Analysis of Biomechanical Properties of Hematopoietic Stem and Progenitor Cells Using Real-Time Fluorescence and Deformability Cytometry

  • Angela JacobiEmail author
  • Philipp Rosendahl
  • Martin Kräter
  • Marta Urbanska
  • Maik Herbig
  • Jochen Guck
Part of the Methods in Molecular Biology book series (MIMB, volume 2017)


Stem cell mechanics, determined predominantly by the cell’s cytoskeleton, plays an important role in different biological processes such as stem cell differentiation or migration. Several methods to measure mechanical properties of cells are currently available, but most of them are limited in the ability to screen large heterogeneous populations in a robust and efficient manner—a feature required for successful translational applications. With real-time fluorescence and deformability cytometry (RT-FDC), mechanical properties of cells in suspension can be screened continuously at rates of up to 1,000 cells/s—similar to conventional flow cytometers—which makes it a suitable method not only for basic research but also for a clinical setting. In parallel to mechanical characterization, RT-FDC allows to measure specific molecular markers using standard fluorescence labeling. In this chapter, we provide a detailed protocol for the characterization of hematopoietic stem and progenitor cells (HSPCs) in heterogeneous mobilized peripheral blood using RT-FDC and present a specific morpho-rheological fingerprint of HSPCs that allows to distinguish them from all other blood cell types.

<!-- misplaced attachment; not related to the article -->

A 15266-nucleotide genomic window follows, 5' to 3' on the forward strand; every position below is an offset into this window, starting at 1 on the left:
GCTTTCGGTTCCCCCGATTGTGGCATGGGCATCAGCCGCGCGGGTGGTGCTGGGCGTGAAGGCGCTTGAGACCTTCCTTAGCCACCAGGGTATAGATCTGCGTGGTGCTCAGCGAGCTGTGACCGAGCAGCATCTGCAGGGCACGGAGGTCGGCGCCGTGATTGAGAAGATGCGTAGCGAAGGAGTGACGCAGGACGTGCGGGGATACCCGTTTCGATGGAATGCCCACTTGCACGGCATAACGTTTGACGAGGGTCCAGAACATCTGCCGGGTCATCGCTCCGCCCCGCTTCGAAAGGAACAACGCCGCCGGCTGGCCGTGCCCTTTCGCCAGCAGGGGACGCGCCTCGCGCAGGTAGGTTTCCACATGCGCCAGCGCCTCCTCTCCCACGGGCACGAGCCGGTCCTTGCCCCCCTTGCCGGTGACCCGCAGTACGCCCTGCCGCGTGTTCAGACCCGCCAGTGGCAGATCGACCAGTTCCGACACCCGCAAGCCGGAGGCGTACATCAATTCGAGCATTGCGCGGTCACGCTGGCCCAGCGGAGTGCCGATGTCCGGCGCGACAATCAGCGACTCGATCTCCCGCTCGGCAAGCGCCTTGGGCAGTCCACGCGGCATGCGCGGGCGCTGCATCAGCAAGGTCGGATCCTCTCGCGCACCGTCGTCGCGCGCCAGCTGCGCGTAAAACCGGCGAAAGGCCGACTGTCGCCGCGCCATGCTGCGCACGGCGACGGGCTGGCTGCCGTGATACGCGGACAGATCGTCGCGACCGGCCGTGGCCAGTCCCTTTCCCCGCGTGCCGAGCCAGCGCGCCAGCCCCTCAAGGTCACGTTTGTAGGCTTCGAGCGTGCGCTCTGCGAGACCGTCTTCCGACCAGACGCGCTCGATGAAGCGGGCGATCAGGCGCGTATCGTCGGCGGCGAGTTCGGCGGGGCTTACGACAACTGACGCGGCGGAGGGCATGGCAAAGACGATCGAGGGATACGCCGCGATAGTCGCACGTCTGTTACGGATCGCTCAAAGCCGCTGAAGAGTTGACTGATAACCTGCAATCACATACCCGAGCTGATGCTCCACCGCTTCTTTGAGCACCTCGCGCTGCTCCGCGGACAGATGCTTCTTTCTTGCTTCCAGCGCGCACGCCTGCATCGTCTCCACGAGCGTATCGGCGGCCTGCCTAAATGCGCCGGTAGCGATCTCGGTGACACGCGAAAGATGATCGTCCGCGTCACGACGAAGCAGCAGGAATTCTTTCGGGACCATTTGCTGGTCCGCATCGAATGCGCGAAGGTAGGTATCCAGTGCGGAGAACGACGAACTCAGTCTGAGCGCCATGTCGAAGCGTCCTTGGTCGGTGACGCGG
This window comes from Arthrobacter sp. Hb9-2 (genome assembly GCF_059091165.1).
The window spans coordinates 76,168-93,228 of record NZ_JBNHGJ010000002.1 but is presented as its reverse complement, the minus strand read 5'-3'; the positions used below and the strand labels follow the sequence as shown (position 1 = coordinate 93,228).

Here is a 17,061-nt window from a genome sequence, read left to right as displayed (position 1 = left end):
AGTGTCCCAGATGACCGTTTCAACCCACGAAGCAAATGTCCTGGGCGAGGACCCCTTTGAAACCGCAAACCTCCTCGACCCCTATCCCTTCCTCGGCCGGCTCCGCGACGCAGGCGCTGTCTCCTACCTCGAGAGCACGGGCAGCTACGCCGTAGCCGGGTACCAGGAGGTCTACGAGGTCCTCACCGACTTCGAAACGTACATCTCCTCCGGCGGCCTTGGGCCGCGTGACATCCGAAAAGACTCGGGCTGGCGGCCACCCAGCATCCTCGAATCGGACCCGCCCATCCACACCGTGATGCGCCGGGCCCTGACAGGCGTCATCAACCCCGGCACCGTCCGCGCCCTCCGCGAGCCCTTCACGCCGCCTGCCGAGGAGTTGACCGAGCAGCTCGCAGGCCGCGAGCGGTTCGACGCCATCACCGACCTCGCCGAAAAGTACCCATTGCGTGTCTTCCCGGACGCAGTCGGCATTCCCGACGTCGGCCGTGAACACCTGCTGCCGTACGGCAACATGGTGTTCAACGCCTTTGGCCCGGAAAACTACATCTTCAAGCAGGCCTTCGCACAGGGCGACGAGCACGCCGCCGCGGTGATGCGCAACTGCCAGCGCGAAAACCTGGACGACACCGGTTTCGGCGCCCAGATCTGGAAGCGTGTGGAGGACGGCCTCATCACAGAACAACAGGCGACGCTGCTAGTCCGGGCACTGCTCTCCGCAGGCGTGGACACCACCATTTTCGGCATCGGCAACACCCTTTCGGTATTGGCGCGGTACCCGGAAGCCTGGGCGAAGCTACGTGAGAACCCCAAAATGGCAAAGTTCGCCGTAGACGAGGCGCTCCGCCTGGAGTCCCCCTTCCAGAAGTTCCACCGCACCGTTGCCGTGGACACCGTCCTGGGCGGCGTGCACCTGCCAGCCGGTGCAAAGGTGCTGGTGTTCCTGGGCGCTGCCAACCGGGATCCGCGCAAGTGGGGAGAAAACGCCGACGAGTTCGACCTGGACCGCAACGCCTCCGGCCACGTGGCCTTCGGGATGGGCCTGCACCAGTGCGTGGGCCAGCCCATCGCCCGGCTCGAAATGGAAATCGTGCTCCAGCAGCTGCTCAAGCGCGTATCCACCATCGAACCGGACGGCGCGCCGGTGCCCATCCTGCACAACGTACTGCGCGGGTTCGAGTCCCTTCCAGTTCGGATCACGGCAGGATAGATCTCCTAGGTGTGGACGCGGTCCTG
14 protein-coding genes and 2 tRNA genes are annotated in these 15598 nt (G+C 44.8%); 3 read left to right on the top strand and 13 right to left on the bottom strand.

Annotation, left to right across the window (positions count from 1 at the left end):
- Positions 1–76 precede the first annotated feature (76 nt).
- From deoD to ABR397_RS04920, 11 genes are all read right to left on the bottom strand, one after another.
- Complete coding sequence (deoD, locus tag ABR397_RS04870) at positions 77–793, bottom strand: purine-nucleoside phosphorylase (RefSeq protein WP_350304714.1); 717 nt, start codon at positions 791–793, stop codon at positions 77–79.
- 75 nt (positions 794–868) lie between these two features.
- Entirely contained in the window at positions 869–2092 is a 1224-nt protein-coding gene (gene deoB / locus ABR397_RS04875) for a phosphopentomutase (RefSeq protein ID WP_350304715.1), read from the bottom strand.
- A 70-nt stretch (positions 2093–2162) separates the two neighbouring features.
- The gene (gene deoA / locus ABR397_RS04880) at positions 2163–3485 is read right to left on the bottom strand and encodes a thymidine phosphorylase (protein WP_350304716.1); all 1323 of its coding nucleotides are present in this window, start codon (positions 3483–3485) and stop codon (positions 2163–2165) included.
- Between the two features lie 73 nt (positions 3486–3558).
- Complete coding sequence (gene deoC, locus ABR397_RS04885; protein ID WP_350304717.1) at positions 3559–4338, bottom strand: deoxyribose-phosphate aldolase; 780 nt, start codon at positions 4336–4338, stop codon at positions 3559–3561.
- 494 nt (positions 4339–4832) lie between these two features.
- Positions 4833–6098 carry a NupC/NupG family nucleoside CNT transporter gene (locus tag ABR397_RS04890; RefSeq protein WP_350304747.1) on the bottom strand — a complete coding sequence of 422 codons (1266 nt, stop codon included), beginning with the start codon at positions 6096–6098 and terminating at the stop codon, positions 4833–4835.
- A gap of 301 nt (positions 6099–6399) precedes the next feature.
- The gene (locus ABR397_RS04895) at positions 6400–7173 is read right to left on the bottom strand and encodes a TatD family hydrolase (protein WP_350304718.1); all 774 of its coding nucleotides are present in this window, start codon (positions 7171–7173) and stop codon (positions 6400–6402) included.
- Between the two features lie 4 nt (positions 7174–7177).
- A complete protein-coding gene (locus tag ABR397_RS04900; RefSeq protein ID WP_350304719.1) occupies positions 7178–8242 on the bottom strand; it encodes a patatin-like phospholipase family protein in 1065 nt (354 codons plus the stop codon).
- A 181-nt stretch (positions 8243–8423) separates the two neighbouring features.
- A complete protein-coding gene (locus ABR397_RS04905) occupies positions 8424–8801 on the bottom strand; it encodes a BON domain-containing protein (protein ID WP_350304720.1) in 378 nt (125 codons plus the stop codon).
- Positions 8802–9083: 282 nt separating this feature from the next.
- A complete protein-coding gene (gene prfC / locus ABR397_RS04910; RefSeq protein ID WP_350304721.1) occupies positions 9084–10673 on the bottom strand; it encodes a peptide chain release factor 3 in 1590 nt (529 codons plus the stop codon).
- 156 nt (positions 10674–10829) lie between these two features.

Key words

Mechanical phenotyping Hematopoietic stem and progenitor cells Cell mechanics Microfluidics Flow cytometry 



The authors would like to thank Prof. Martin Bornhäuser from the University Hospital Dresden for providing the patients material, Zellmechanik Dresden for providing materials for graphics, and the Microstructure Facility at the Center for Molecular and Cellular Bioengineering (CMCB) at Technische Universität Dresden (in part funded by the State of Saxony and the European Regional Development Fund) and Alejandro Riviera Prieto for help with the production of RT-DC chips. This work was financially supported by the Alexander von Humboldt-Stiftung (Alexander von Humboldt Professorship to J.G.) and the DKMS Mechthild Harf Research Grant (DKMS-SLS-MHG-2016-02 to A.J.).


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Copyright information

© Springer Science+Business Media, LLC, part of Springer Nature 2019

Authors and Affiliations

  • Angela Jacobi
    • 1
    Email author
  • Philipp Rosendahl
    • 1
  • Martin Kräter
    • 1
  • Marta Urbanska
    • 1
  • Maik Herbig
    • 1
  • Jochen Guck
    • 1
  1. 1.Biotechnology Center, Center for Molecular and Cellular BioengineeringTechnische Universität DresdenDresdenGermany

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